There’s a lot of talk in the safety profession about being a “safety leader” or even the more impressive sounding “transformational safety leader.” If you look at any safety journal, any conference, any discussion board, you’ll see numerous references to safety leadership, whether it’s what makes someone a leader, the importance of leadership, and plenty examples of poor leadership.
But what is “leadership”? As you can imagine, and similar to so many other things in life, the definition of leadership is unclear and often disputed. Is it as simple as “getting others to do what you want”? We don’t think so. A definition of leadership that we like comes from Chemers who describes leadership as “a process of social influence in which one person can enlist the aid and support of others in the accomplishment of a common task.” There are a lot of things we like about this definition, but the most important is that it highlights an important point – leaders cause people to do things that those people already want to do. Leaders inspire action toward a “common task,” which means that those leaders do not create new motivation. Rather they inspire people to act on already existing motivation and use that motivation to create excellence.
It’s easy to see how this would affect safety performance. A safety leader inspires people to work toward the common goal of safety. Instead of dragging people, kicking and screaming, to act safely, the safety leader taps into the instinctual safety motivation all humans have and uses that as a resource to drive safety performance. Safety leadership recognizes people as the source of safety and success in the organization, and it’s the leaders job to tap into that motivation, point the people in the right direction, and then get out of the way.
That sounds great, but the problem we run into in the safety profession is that the tools we often use, safety management, are many times at odds with the concept of safety leadership. Safety management is typically based on the ideas of structure, command, and control. Many of the interventions in safety management are based on the idea that people are unreliable and poorly motivated to be safe. Therefore, safety management calls on us to create specific procedures for the jobs our employees do and punish them when they violate those procedures. The underlying idea here is that our employees are not smart enough to figure out the right way to do the job safely themselves. Or, we implement behavior-based interventions that attempt to win the “hearts and minds” of our employees, implying that our employees don’t care enough about safety already and if we can only get them to care more then our problems would be solved (see our previous blog for more on that topic).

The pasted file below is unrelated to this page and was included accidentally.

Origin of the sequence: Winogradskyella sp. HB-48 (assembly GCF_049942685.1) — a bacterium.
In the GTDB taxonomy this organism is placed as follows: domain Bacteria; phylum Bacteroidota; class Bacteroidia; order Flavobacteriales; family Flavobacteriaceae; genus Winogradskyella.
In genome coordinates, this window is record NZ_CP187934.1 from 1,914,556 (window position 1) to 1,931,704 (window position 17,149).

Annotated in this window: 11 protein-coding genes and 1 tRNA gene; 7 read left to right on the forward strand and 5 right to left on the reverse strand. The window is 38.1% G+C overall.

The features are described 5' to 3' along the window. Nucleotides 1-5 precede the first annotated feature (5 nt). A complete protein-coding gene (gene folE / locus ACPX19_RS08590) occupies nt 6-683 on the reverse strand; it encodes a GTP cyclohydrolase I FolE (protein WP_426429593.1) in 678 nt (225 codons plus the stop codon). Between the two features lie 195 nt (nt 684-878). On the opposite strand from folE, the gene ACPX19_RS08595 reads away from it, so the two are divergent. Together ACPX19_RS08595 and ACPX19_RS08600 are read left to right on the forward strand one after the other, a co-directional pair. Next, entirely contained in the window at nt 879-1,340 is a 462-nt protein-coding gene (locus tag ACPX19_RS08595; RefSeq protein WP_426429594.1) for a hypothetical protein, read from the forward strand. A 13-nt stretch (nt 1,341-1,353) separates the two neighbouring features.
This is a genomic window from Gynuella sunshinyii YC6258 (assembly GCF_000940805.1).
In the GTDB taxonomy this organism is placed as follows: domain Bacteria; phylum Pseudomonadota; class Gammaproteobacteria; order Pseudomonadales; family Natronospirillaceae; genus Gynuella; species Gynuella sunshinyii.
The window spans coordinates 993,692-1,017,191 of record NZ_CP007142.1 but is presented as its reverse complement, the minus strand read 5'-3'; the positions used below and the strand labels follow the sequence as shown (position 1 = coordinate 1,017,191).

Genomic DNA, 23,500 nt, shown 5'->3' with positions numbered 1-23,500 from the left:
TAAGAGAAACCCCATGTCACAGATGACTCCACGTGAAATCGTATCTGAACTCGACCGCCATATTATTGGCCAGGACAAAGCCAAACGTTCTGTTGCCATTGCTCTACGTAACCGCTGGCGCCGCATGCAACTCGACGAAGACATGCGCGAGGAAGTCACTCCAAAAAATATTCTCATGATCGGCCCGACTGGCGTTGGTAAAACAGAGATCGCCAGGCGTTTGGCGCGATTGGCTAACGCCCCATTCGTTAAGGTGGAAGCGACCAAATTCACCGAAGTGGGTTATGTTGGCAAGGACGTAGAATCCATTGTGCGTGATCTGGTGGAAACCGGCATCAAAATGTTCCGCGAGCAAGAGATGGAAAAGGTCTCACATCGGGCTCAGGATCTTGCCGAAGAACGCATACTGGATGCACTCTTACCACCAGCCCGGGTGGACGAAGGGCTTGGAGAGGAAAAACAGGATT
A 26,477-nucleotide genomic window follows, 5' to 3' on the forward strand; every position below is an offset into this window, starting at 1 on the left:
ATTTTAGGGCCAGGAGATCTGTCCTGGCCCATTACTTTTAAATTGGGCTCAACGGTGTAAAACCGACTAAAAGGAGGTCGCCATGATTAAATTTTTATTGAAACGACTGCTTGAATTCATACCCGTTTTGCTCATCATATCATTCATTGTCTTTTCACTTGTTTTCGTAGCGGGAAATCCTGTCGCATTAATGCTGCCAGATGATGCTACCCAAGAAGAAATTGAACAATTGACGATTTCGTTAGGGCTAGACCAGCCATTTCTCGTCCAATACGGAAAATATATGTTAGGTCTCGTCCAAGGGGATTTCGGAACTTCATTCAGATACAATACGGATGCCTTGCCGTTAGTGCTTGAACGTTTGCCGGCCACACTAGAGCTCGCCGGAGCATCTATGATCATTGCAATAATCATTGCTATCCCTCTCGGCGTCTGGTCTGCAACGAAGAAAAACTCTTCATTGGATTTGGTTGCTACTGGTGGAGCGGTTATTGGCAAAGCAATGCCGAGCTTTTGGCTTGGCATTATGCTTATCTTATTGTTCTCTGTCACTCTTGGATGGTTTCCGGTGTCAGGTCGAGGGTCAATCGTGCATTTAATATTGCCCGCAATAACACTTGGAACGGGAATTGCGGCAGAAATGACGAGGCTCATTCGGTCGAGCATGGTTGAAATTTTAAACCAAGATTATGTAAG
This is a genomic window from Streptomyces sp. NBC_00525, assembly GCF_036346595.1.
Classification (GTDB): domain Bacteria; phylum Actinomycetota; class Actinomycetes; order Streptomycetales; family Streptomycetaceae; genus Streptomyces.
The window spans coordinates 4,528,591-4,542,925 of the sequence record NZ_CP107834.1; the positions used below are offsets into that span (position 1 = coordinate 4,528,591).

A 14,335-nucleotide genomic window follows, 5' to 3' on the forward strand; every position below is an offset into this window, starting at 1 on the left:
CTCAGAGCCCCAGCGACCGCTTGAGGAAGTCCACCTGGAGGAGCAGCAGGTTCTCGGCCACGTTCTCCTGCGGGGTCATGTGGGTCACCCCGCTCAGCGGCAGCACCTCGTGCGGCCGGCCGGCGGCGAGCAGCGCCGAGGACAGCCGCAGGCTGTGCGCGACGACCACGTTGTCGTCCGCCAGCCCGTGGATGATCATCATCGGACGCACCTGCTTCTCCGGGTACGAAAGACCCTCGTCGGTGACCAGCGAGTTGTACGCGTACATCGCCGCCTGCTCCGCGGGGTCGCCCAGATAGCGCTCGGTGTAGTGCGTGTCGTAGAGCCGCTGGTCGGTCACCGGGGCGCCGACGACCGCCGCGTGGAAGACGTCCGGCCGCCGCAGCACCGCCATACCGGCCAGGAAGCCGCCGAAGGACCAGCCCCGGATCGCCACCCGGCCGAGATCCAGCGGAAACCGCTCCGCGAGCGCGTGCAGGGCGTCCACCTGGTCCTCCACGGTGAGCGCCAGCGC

You see, the problem here is that safety leadership and safety management sometimes send two different messages. Safety leadership says, “your goals are good and are the same as mine, so lets tap into those and all work together to achieve our goals as a group,” whereas safety management says, “we need to protect you from you, in spite of you.” We tell our employees that safety is everyone’s responsibility and they all have a place at the table, and then implement policies that take away their voice and inhibit organizational learning. And then we are surprised when our organizations lack trust. Perhaps it’s time to take the emphasis off of our employees as the problems in our organizations (because that’s just not true most of the time) and put the emphasis on our own actions and the messages they are sending to our employees. Maybe then we can take steps toward building an environment of trust and learning in our organizations, which may be the first step toward effective safety leadership.